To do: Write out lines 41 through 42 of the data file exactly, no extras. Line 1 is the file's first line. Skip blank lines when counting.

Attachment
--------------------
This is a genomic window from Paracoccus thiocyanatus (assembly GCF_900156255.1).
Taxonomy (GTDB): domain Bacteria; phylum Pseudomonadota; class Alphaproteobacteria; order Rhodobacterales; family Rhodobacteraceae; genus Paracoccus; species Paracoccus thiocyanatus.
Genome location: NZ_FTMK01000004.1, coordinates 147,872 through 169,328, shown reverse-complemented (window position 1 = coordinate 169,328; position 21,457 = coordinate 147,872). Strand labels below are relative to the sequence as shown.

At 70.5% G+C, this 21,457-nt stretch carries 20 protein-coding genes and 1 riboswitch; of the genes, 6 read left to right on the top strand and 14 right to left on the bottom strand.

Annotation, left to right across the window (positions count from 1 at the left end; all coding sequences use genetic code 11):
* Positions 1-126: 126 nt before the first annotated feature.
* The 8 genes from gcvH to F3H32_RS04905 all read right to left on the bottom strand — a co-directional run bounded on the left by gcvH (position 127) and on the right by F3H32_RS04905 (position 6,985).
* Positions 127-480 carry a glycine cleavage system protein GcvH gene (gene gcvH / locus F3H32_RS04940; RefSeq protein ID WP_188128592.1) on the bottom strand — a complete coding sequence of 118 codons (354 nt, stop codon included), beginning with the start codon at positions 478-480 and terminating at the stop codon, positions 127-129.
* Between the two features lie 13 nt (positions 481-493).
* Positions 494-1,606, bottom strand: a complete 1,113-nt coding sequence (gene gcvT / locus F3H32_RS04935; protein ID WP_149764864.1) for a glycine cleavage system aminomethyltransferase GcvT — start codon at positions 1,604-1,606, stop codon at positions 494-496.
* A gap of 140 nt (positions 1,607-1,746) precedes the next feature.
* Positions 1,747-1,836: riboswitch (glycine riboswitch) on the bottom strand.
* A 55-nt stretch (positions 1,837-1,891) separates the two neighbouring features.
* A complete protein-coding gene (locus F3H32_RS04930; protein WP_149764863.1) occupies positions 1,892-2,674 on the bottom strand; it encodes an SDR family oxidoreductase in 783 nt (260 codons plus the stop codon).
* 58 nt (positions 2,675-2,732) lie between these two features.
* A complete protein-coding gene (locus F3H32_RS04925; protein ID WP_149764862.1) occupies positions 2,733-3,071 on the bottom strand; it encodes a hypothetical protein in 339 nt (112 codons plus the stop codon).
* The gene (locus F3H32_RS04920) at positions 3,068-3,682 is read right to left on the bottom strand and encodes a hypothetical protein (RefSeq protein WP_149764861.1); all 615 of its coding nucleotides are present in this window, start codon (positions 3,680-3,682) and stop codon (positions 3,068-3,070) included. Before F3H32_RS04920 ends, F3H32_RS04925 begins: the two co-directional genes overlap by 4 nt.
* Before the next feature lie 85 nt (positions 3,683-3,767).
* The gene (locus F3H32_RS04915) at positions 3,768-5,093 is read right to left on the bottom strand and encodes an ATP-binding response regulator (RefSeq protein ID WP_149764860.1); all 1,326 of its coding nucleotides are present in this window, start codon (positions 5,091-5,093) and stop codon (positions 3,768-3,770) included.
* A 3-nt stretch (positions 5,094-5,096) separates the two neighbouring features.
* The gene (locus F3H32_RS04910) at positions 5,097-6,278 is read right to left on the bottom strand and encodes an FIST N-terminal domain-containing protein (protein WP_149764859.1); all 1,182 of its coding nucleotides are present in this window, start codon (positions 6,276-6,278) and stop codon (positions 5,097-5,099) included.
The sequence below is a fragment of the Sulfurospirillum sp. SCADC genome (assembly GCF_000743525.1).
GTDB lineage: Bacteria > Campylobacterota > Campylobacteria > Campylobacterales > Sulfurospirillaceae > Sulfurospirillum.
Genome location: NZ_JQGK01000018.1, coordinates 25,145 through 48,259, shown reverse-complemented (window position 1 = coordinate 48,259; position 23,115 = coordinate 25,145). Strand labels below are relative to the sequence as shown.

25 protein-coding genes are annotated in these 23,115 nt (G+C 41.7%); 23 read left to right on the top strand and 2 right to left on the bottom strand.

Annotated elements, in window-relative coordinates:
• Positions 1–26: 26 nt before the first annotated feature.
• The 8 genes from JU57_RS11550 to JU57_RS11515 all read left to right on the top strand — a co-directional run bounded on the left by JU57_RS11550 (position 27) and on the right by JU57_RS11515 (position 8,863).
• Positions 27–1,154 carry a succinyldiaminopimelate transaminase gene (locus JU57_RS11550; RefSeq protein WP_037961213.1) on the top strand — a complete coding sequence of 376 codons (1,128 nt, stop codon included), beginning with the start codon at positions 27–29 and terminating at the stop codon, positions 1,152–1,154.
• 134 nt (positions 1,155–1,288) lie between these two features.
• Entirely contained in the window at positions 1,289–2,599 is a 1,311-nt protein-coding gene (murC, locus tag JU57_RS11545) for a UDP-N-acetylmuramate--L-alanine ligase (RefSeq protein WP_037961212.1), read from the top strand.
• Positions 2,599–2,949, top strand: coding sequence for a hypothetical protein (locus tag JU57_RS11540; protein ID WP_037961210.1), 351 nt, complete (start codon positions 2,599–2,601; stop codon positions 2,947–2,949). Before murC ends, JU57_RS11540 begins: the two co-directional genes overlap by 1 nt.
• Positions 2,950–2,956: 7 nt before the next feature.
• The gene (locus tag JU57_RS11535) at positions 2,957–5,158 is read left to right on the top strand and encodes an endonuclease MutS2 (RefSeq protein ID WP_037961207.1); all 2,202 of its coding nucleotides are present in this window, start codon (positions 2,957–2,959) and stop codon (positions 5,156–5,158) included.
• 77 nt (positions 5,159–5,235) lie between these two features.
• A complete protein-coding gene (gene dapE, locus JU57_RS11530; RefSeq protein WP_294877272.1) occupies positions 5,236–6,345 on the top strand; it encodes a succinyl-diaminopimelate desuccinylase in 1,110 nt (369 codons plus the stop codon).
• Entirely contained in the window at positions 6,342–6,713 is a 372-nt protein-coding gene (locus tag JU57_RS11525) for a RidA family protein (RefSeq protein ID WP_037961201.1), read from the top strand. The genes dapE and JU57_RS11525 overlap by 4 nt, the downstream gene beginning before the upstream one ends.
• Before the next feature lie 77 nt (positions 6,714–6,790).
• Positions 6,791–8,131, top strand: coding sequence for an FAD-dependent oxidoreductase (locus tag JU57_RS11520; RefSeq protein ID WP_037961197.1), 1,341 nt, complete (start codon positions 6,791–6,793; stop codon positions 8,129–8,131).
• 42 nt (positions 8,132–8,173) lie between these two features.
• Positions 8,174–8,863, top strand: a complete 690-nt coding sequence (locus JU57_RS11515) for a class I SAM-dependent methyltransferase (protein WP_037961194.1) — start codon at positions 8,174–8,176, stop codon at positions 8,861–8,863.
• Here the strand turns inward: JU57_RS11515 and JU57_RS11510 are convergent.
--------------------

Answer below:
• Positions 8,174–8,863, top strand: a complete 690-nt coding sequence (locus JU57_RS11515) for a class I SAM-dependent methyltransferase (protein WP_037961194.1) — start codon at positions 8,174–8,176, stop codon at positions 8,861–8,863.
• Here the strand turns inward: JU57_RS11515 and JU57_RS11510 are convergent.